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Making Happy Student Houses

After all the hard work of finding and securing your property earlier in the year, the big day has finally arrived: time to collect your keys, and move in! No more hard work? Wrong! Make the right start so that your house doesn’t fall into disarray (which can happen often in student houses in the first week). We’ve compiled a list of three things will get you off to the right start and make happy student houses.

Move In Tasks

It’s best, and easier, if everyone in the house arrives on the same day. That way, you’re all there to see the empty property and check off these essential move-in tips:

Check the inventory:

Your landlord should provide you with an inventory, which details the condition of the property (everything from walls, floors, ceilings to beds, sofas, chairs, etc.). Check this carefully, read it, make notes of anything that is wrong or has been missed. Then you, and the landlord, can sign it. A good inventory for a three-bedroom house should be about 20 pages long, ideally with photos. Larger, 10 to 12 bedroom properties should have much larger inventories. If your landlord doesn’t give you an inventory do one yourself.  Take photos; write up notes, e.g. the colour and condition of the walls, ceilings, floors, and items in each of the rooms. Get the landlord to sign it. If you don’t feel up to the task, ask a letting agent to do one for you (costs vary, but can be approximately £15 per room). You might have to organise this before you move in, as an inventory is better done on an empty house.

Basically, the inventory protects your deposit. If you don’t do one and the landlord later questions the condition of your room/the house, you could lose hundreds of pounds worth of your deposit.

Take meter readings:

Do this the day that you move in, before anyone uses the gas, electricity or water. Then you’ll only need to pay for what you use. Ask the landlord who provides these (and any other supplies, like telephone/internet) and check whether the landlord liaises with these companies, or whether you’ll have to.

Right! Now move in, agree which bedroom you’re all having, unpack your car/suitcase; move your bed to the position you want it in, fill up your kitchen cupboard, and have a housewarming party! (One that is respectful of the property and your neighbours, of course!)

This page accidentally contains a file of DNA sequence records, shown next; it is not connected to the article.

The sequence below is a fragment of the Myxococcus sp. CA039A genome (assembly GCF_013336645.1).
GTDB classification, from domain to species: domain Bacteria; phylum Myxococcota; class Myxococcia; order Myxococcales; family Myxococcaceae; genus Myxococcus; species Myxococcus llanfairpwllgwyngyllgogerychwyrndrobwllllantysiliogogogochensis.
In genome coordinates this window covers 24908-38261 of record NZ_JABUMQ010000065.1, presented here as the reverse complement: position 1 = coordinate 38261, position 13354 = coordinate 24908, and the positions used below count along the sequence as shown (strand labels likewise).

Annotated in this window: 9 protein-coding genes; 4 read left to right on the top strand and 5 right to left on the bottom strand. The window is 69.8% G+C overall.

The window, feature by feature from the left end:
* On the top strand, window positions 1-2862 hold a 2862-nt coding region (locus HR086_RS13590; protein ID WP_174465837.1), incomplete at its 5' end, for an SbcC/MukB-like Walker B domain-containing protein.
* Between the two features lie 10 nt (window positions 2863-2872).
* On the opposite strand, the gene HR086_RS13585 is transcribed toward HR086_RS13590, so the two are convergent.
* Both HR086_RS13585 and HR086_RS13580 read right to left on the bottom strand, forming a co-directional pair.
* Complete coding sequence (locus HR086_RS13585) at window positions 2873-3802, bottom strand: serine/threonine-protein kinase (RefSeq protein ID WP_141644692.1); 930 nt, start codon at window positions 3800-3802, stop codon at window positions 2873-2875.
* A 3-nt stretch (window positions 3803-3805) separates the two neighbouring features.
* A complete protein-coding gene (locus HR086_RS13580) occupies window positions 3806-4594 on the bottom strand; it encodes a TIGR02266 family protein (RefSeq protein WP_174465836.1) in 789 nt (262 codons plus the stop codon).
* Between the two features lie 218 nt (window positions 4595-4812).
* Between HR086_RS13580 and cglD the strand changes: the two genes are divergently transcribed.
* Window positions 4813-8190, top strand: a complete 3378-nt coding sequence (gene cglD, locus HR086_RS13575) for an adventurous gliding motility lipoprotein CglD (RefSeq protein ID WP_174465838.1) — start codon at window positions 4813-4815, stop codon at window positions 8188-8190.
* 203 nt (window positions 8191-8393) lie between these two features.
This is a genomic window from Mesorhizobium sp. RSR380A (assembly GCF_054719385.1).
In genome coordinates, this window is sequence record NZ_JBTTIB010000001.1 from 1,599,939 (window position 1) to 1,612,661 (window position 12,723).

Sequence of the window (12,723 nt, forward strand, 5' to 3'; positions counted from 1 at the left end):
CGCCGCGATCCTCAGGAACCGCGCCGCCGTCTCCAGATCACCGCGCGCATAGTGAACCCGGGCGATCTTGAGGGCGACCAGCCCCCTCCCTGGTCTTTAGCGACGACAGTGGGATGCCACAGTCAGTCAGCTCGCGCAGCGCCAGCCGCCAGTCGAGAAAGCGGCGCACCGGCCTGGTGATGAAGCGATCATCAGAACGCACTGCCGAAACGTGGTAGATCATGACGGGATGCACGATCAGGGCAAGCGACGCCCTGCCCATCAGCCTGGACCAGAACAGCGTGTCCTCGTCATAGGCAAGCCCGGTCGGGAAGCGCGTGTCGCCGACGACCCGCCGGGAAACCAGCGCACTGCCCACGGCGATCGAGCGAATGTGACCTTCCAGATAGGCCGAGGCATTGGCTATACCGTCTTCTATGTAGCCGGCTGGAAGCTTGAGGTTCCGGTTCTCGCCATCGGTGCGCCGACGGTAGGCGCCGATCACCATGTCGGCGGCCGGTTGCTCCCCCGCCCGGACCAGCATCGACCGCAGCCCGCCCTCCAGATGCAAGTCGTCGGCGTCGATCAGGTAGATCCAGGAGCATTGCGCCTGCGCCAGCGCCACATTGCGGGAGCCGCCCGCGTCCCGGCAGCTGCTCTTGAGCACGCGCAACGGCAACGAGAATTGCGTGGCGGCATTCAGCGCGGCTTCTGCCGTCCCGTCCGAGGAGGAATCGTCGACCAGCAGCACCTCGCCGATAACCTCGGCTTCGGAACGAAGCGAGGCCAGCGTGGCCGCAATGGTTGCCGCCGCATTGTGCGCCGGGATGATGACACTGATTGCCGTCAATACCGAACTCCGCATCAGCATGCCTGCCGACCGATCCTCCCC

Plan for services and bills

There’s a list of things you’ll need to sort out within the first few weeks – get this right, and everything else should run smoothly:

Utility bills:

Are you happy with the current electricity and gas supplier? Try one of the comparison websites to see who has the cheapest offer (you might save a few hundred pounds a year by changing suppliers). If you do change suppliers, write a letter to your landlord explaining why you are doing it and which company you’re changing to. They have a legal right to know but they can’t stop you from doing it!. You also need to decide – as a household – how you are going to pay for the utilities. Monthly, or quarterly? Splitting the invoice with each housemate paying a cheque when the bill arrives, or having a cash pot?


Do you want the Internet? If you do you might have to get a line installed. This can take time, so do this early. It costs approximately £120 – £150 to get the line installed, then you need to decide on a supplier – watch out for ones who want to fix you to a 1 or 2 year contract: you are unlikely to be there that long and there’ll be penalties for pulling out early!


The landlord will be responsible for insuring the building. You’ll need to get contents insurance to cover both your items and the landlord’s items for accidental damage by you. Shop around, check comparison websites, and get a few prices. Check your parents or guardians’ insurance as you might be covered on that. Endsleigh Insurance (0800 783 2526, and recommended by the NUS) also provides a price to insure your contents in a rented and shared student property. Whoever you end up using, make sure they know you’re a student, and that your contents will be in a rented property, or your insurance might not be valid.


Is your property rated or metered for water? Contact Welsh Water to let them know that you’ve moved in, and to arrange how you’d like to be billed.


Do you need one license for the whole property, or individual licenses for each room? Who is going to pay, when, and how?

Council Tax:

You’ll need to claim your student exemption from Council Tax – don’t just ignore the bills! Take your Council Tax bill along with your student ID number and Tenancy Agreement to the Ceredigion County Council offices – near Morrison’s roundabout next door to the Welsh Government buildings.

Rent payments:

How is your landlord going to collect the rent? Do you need to transfer it into their account, or will they come to collect it? Is one person in the house collecting it all and taking it to the landlord, or are you each going to see the landlord separately?

House fund:

How will you manage common household items, like toilet roll, washing-up liquid, etc? House fund, or purchasing your own on an ad hoc basis?

Manage maintenance tasks

Once everyone has settled into the house, it’s time to plan for a happy student house. Let’s face it, some are more organised than others (we all have our strengths, and things to work on!). Make sure your organised housemates don’t get lumbered with all the maintenance tasks – the whole household needs to organise the completion of tasks. Break them down into daily, weekly, or monthly tasks.